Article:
Double and Multiple Stars
Stars which are sufficently close together to be affected by their mutual gravitational attraction are true double or multiple stars.
| CCDM Identifier=05349-0007 |
The brighter of the two stars (A) has an Hipparcos magnitude of 7 mag while the fainter (B) of the two stars in this system has a measured Hipparcos magnitude of 10 mag. The stars are 10 arcsec apart.
| CCDM Identifier=05352-0223 |
This pair are visually a very close couple (separated by 0.12 arcsec). A Hp difference of 1.8 mag (star A has Hp=8.5 mag) distinguishes them in brightness.
| CCDM Identifier=05355+0723 |
The two stars in this system are almost equally bright with a difference of only 0.3 mag between them (star B is just brighter at Hp=10.157 mag).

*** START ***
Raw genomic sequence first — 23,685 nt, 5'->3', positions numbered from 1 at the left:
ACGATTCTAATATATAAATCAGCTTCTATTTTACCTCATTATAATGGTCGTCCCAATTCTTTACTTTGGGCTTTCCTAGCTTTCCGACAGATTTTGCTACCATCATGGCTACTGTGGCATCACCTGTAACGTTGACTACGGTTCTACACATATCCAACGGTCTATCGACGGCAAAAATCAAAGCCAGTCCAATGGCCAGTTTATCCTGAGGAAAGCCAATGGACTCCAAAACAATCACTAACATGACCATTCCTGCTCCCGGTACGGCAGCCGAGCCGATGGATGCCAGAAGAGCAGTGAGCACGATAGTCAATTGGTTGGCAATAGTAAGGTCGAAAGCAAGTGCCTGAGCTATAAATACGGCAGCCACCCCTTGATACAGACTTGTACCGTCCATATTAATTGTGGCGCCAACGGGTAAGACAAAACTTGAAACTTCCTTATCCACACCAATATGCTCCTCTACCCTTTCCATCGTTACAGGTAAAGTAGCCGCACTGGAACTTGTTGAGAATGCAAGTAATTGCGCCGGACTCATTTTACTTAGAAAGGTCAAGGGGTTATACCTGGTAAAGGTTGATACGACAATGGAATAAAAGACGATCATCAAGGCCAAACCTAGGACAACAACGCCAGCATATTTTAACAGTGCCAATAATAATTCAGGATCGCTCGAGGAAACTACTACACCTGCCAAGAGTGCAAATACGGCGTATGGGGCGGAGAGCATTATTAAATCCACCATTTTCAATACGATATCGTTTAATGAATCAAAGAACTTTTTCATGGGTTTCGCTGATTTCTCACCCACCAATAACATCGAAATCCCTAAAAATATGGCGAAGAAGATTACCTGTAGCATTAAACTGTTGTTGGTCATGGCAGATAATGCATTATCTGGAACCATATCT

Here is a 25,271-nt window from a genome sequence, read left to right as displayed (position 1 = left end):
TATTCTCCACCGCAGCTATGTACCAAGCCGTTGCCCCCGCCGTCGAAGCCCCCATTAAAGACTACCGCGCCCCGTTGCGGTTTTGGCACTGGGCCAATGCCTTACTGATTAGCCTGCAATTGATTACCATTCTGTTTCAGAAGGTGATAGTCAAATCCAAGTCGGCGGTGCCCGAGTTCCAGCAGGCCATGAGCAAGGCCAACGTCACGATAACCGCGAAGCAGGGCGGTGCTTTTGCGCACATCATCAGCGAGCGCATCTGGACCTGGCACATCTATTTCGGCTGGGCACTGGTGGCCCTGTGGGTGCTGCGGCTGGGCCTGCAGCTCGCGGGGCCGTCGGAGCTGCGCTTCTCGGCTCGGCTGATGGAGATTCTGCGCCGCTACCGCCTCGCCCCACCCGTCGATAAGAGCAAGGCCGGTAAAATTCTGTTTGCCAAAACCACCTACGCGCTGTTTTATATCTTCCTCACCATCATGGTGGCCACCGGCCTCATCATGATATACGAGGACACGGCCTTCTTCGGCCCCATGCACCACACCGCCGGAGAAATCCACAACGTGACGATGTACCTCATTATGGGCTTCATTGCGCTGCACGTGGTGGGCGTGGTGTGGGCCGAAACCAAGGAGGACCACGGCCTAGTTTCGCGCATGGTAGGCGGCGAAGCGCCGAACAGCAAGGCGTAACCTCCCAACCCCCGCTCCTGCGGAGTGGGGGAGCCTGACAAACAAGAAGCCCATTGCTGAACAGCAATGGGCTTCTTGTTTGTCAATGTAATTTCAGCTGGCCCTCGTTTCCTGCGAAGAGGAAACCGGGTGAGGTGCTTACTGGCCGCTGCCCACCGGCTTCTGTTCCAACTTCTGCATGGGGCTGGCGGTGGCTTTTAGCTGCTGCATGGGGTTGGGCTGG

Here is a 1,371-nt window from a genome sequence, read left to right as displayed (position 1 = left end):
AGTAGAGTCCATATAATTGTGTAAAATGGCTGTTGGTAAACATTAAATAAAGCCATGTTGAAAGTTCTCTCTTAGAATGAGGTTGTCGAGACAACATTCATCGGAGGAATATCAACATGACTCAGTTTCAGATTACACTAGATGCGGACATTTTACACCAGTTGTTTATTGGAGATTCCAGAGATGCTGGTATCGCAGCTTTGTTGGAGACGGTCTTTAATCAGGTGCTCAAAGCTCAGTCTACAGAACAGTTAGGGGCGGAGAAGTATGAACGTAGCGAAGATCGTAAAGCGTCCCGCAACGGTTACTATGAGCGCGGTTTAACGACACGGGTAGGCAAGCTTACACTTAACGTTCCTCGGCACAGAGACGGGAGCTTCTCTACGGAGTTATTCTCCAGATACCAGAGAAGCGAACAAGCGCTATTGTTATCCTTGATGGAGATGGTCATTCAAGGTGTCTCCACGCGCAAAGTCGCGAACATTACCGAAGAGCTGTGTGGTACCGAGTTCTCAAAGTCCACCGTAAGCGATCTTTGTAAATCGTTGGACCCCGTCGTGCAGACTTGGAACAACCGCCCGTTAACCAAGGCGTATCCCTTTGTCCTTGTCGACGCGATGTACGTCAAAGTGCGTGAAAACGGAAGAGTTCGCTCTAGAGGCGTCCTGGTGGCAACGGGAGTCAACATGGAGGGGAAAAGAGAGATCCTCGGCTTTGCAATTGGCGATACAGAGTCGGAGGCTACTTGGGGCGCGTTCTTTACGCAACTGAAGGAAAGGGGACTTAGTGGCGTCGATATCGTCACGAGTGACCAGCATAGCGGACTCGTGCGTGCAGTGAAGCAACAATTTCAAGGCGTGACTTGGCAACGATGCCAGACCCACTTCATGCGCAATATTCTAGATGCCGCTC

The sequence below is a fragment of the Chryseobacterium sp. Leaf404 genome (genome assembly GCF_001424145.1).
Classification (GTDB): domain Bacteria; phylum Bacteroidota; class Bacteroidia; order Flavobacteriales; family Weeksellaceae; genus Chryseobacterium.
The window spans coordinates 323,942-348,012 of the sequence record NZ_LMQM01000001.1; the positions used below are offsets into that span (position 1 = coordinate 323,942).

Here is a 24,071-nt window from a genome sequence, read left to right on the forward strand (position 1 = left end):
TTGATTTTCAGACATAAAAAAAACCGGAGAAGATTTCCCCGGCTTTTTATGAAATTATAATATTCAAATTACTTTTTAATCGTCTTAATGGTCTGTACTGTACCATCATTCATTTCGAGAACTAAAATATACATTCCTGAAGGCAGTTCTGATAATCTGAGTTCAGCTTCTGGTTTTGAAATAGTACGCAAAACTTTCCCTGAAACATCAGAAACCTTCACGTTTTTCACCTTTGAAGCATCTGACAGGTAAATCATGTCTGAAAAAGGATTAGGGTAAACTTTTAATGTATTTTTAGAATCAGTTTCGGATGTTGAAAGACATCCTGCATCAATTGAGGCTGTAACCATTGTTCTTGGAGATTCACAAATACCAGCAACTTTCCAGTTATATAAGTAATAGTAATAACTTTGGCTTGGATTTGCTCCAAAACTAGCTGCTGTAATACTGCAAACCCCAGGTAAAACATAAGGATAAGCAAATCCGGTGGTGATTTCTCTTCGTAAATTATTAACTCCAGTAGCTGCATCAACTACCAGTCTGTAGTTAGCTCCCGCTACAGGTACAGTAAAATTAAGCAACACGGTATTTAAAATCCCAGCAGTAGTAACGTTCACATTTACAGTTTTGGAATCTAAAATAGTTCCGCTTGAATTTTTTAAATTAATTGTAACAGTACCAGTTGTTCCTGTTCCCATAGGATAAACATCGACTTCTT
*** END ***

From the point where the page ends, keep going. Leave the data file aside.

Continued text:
| CCDM Identifier=05353-0524 |
HIP Numbers: 26221 (A), 26220 (B and D), 26224 (C)
The following two systems form a sextuple (a six member system): In this first chart, four components are apparent. The brightest (A) has an Hipparcos magnitude of 4.9 mag. The other stars (in descending order of brightness) are B (Hp=6.3), C (Hp=7.2) and D (Hp=7.5).
| CCDM Identifier=05353-0524 continued |
HIP Numbers: 26235 (E and N)
These two stars are also part of the sextuple system. In brightness they cover the same range as the previous four stars (E is almost as bright as A at Hp=5 mag), while N is the faintest of the 6 (Hp=8.2 mag). They are separated by only 0.38 arcsec.